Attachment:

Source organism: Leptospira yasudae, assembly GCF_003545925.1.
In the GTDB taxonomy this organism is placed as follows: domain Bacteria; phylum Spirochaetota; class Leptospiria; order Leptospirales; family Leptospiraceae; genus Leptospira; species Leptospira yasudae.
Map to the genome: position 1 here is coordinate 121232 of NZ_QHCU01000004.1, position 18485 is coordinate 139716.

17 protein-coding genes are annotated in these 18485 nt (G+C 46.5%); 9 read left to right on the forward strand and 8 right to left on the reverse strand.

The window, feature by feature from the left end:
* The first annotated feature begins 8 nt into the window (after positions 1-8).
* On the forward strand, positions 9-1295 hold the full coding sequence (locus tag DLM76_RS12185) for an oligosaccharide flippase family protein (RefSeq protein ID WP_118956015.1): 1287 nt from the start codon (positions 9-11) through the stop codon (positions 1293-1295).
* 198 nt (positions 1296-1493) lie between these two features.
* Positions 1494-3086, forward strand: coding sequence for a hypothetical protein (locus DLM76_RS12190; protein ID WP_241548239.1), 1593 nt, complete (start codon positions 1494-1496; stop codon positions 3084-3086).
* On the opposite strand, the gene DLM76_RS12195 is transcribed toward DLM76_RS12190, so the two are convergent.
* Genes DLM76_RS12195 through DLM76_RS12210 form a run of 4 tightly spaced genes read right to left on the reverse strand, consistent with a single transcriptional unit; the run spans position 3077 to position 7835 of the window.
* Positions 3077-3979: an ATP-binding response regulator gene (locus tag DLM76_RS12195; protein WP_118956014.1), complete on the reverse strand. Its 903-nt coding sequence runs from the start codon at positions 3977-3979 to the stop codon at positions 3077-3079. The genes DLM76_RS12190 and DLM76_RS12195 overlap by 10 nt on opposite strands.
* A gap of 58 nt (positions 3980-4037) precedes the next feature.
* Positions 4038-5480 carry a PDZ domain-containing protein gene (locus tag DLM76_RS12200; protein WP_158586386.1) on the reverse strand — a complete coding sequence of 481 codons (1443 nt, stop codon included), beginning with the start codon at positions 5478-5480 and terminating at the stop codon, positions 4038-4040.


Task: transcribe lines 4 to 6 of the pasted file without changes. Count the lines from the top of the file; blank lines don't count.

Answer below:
17 protein-coding genes are annotated in these 18485 nt (G+C 46.5%); 9 read left to right on the forward strand and 8 right to left on the reverse strand.

The window, feature by feature from the left end:
* The first annotated feature begins 8 nt into the window (after positions 1-8).